Labor Department drafts rules to protect more health care workers

The Obama administration’s Labor Department will propose new rules in October to bring more home healthcare workers under protection of federal minimum wage and overtime laws.

But even while the department’s Wage and Hour Division is working on the proposal, the very idea of paying the workers a decent wage is already catching flak from home healthcare companies.

The rules, part of DOL’s proposed regulatory agenda for 2011, were unveiled Jan. 5.

If adopted, the new rules could lessen the impact of a U.S. Supreme Court ruling several years ago.

In a case from Long Island, an underpaid and overworked home healthcare aide, with legal help from the Service Employees, sued to get the minimum wage and overtime pay. The aide got differing decisions in lower courts.

The Supreme Court justices, citing a 1974 exception in labor laws covering home health care workers, turned her down. But DOL says the home health care industry has changed so much in the last 36 years that the exception should be narrow – and Wage and Hour wants to design rules to accomplish that goal.

“DOL intends to consider whether the current exemption of companions working for a party other than the family or household using the companionship services is consistent with the status of a companion in light of significant changes in the home care industry,” Wage and Hour’s notice said.

After Congress exempted most “companions for the aged and the infirm” from minimum wage and overtime pay in 1974, DOL wrote rules the next year defining which workers are in or out under the law. The rules have changed little since, DOL said.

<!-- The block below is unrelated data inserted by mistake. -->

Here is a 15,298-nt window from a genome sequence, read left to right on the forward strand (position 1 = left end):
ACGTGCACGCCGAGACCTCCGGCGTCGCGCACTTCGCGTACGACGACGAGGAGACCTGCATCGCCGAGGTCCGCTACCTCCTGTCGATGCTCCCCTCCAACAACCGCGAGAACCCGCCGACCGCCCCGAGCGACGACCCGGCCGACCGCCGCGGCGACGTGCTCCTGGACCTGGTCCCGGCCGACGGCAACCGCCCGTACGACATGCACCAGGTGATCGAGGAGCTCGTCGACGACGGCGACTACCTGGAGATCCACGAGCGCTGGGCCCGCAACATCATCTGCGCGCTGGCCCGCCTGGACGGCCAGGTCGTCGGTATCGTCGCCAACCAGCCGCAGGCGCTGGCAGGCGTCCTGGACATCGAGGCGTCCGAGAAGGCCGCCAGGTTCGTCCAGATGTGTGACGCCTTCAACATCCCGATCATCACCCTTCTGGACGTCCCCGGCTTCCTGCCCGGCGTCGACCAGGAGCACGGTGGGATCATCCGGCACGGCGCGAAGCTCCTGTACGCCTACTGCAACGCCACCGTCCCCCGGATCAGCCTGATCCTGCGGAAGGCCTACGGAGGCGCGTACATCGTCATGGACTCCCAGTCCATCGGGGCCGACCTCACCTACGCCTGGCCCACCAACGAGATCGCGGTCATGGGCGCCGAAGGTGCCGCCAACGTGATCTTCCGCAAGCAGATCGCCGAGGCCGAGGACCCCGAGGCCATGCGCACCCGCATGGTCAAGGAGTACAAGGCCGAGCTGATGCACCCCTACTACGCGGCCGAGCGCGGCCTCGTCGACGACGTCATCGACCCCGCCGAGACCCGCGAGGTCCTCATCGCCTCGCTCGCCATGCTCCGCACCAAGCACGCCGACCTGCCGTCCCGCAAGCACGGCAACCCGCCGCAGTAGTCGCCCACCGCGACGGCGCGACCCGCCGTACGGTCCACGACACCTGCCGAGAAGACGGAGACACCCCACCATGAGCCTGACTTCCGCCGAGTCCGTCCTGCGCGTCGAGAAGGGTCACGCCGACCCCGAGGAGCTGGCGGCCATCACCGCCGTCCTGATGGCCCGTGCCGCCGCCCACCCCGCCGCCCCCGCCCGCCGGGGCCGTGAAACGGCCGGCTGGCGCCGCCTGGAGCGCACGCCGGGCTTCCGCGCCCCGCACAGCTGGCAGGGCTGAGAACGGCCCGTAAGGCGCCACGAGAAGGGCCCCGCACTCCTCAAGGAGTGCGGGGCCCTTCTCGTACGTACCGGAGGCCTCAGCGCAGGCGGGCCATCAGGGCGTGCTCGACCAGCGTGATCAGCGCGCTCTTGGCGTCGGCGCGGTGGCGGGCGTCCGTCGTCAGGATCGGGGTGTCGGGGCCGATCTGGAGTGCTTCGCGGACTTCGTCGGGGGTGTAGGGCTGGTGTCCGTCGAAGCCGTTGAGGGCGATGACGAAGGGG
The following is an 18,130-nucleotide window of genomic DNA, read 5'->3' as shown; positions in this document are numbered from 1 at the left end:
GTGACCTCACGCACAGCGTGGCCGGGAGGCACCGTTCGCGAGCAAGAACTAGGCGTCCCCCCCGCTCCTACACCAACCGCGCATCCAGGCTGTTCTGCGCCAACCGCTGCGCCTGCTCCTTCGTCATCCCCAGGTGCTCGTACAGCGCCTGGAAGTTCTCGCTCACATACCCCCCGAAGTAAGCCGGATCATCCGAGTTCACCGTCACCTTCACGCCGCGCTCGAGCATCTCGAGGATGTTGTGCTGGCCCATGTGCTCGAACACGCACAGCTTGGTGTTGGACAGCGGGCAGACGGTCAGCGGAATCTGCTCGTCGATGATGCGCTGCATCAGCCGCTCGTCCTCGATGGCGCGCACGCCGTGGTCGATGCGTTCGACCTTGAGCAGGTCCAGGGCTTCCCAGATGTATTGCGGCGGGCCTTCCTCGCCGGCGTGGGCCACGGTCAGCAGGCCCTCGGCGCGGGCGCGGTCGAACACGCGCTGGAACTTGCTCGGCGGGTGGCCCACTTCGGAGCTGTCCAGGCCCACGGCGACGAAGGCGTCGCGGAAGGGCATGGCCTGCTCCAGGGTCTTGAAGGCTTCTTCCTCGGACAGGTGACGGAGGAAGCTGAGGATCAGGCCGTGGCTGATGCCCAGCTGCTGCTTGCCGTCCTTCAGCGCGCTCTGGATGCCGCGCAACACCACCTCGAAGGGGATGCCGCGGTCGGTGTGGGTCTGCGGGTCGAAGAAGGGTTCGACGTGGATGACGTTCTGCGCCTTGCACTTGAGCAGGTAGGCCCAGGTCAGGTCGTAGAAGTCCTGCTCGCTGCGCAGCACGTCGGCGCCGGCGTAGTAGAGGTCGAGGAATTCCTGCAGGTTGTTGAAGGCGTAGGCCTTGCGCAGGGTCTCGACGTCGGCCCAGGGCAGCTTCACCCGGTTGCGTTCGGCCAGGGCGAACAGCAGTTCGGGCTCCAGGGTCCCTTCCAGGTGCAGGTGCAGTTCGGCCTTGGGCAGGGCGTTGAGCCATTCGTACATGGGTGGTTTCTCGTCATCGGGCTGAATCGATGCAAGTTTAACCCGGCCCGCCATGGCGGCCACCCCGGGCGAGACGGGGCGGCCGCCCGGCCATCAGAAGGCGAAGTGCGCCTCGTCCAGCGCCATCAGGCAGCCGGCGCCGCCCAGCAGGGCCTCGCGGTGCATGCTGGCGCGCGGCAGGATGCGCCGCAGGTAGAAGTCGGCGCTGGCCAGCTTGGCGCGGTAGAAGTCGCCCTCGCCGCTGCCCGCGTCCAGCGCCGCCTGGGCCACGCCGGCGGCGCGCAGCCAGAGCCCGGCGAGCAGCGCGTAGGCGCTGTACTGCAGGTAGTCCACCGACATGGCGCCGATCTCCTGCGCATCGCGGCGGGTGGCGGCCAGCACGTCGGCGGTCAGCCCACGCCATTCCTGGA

Wage and Hour will consider changing the rules “in light of the changed nature of the employment relationship for the majority of companions to the aged and infirm, the increased formalization of this sector of the labor market, and to reflect the secretary’s strategic objectives” of providing good-paying jobs, Wage and Hour’s notice said.

In the Jan. 5 online chat on the rules, Wage and Hour officials repeatedly deflected questions about the substance of DOL’s proposal for the home care workers’ wages and overtime by saying they’re still drafting the language.

That didn’t stop several commenters from opposing the idea, arguing it would force seniors into nursing homes.

“Has the DOL considered the barrier related to the cost of services to individuals that changing the companionship definition may pose, and that the change may necessitate some individuals accessing nursing facilities at an expedited rate with a spend-down to Medicaid when services in the community are not affordable?” one unidentified commenter asked.

A commenter identified as “Brandi” declared that, “I hope the DOL will seek input from the billion-dollar domestic worker industry about the costs if the companionship exemption is lifted, as most of the care received at a person’s home is paid privately. The DOL will drive this industry underground if this is lifted, as seniors will be forced to move to facilities.”

Added commenter Frank Price: “Our industry does not have large margins. Any increase in our labor (the lion’s share of our cost) will directly affect our ability to offer services affordably. This will cause more individuals to be placed in nursing homes sooner. We allow our employees to choose to work under the exemption. Can this be included in any changes as an option?”

The Wage and Hour staff replied those issues – and others that were raised – would be addressed in the proposed rule itself. That proposal “is under development, so it’s premature to discuss its content,” the division staffers kept repeating.

Image: Several homecare workers. Courtesy SEIU Local 1199P // CC BY-NC-SA 2.0


Mark Gruenberg
Mark Gruenberg

Award-winning journalist Mark Gruenberg is head of the Washington, D.C., bureau of People's World. He is also the editor of the union news service Press Associates Inc. (PAI). Known for his reporting skills, sharp wit, and voluminous knowledge of history, Mark is a compassionate interviewer but tough when going after big corporations and their billionaire owners.